In the past if you wanted to capture part or all of the screen you could use the kludgy print screen key (Prt Scr). And most of us know that holding down Alt while pressing the PrintScrn key will just capture the current window. Then you could paste to a document.

In Vista, the Snipping Tool makes that obsolete. Click Start and in the Search Box type snip and then click Snipping Tool in the results box.

There's a pull-down next to the New button that lets you choose Full-Screen, Window-Snip, any Rectangular snip and, tad-da!, Free-Form snip.

At left is an example of a rectangular snip

For Free-Form or Rectangular snips, you hold the left mouse button and drag the shape you want. Full-screen is snipped automatically and for Windows-Snip, just click anywhere in the window you want.

Then use any of the tools to modify, save, crop or send your snip.

Windows Vista free-form Snip Tool example

Windows Vista free-form Snip Tool example

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Windows Vista Tip - How many Krones in a Dollar?

The Currency gadget that ships with Vista can be useful. The gadget goes online and updates exchange rates.

Say you are going to Norway and want to convert from Dollars to Krones. In the upper menu, choose the currency you are converting from (dollars) and then how many you want to convert. In the lower pop-up menu, select Krones.

Poof! Without any more clicks, you will see the conversion.

Note for those thinking this tip was about the 1967 Bewitched Episode, The Crone of Cawdor:

According to Hal Erickson in All Movie Guide, "Darrin doesn't know it, but he's in dire jeopardy. If he should fulfill his destiny and kiss the beautiful Terry Warbell (Julie Gregg) -- actually the hideous Crone of Cawdor (Dorothy Neumann) in disguise -- he will suddenly age 500 years.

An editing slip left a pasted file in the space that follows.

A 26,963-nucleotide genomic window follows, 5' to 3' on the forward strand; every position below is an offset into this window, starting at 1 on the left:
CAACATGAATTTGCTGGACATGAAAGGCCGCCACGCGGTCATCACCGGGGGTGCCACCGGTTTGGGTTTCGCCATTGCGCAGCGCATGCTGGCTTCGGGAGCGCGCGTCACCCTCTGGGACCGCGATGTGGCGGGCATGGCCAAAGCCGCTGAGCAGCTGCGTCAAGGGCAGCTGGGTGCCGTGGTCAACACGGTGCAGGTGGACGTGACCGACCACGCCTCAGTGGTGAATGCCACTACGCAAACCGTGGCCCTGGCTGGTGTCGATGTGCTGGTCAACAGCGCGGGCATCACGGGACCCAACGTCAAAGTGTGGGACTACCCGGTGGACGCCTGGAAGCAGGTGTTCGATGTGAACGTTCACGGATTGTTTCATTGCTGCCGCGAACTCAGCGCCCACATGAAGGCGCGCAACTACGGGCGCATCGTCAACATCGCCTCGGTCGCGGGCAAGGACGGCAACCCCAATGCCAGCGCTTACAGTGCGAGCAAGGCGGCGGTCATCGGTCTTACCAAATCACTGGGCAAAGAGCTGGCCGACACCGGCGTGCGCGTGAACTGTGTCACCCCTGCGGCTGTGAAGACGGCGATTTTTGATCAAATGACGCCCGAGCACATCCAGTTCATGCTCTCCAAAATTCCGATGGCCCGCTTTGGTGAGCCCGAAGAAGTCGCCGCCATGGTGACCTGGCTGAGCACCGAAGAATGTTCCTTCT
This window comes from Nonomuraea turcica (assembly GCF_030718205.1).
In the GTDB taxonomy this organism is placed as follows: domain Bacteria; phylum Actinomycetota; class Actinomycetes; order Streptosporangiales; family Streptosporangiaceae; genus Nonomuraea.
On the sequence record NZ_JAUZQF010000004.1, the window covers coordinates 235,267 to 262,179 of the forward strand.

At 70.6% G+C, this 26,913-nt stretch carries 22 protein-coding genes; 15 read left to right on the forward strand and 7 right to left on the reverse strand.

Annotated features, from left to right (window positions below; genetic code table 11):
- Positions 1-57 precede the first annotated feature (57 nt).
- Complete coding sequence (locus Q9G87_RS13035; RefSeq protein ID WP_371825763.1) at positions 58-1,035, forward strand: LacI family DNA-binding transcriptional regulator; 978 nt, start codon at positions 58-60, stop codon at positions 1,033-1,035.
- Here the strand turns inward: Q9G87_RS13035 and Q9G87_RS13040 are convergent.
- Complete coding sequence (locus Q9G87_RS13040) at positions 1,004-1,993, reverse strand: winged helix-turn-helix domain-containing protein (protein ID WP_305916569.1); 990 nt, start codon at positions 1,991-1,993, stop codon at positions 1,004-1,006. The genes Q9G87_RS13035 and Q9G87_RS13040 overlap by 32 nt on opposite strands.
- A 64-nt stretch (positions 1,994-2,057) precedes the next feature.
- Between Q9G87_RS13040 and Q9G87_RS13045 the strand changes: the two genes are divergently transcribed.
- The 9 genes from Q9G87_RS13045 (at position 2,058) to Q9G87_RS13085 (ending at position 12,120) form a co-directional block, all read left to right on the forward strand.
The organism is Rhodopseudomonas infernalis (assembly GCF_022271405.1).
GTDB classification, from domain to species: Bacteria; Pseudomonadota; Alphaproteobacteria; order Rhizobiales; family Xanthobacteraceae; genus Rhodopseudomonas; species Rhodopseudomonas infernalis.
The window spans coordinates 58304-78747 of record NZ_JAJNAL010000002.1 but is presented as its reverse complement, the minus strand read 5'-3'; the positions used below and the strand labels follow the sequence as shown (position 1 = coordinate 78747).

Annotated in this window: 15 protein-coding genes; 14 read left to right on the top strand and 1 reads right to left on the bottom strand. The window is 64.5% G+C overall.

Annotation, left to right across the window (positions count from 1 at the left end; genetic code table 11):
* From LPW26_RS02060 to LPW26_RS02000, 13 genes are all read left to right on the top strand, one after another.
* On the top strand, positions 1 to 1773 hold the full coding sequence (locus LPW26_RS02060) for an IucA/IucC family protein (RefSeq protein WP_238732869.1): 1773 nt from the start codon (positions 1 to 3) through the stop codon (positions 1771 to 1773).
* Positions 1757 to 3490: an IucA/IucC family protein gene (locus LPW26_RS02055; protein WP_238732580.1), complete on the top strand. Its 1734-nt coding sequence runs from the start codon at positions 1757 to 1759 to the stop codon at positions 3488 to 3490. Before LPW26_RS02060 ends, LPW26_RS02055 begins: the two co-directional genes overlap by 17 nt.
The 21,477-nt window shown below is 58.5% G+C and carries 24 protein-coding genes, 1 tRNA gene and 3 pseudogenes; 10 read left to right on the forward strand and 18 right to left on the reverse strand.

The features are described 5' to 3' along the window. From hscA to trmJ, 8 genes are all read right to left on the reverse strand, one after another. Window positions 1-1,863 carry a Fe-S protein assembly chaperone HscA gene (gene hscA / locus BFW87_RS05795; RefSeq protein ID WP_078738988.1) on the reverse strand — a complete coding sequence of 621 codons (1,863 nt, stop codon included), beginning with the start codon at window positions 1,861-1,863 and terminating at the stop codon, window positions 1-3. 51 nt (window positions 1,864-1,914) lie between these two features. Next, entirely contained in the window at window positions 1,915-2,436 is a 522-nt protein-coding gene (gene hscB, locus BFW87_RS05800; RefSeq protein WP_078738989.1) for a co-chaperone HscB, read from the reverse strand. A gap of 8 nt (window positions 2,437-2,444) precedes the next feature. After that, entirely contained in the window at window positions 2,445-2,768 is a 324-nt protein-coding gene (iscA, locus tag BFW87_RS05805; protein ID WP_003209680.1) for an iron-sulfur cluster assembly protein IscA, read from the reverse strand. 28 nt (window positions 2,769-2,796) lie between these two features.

Samantha and Endora combine their witchcraft to rescue Darrin, and also keep snoopy Gladys Kravitz in the dark.

Written by Ed Jurist, "The Crone of Cawdor" made its first network appearance on March 16, 1967.

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Windows Vista Tip - $1000 Post-it Notes

The standard gadgets that come preinstalled in Windows Vista include:

  • Calendar
  • Clock
  • Address Book
  • CPU meter
  • Currency Converter
  • Stock Ticker
  • Picture Puzzle
  • Weather
  • Picture Slide Show
  • and Notes

You use Notes like you would a sticky yellow Post-it. Open it and type in a phone numer, brilliant idea or whatever. Right-click gives you Cut, Copy, paste commands. The wrench tool lets you change fonts, color or size and you aren't limited to yellow paper.

Click the + button on the lower right for another page and the X button (lower left) to delete a page.

So you can turn your $1000 PC into a 30 cent Post-it pad.

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Windows Vista Tip - Inspector Gadget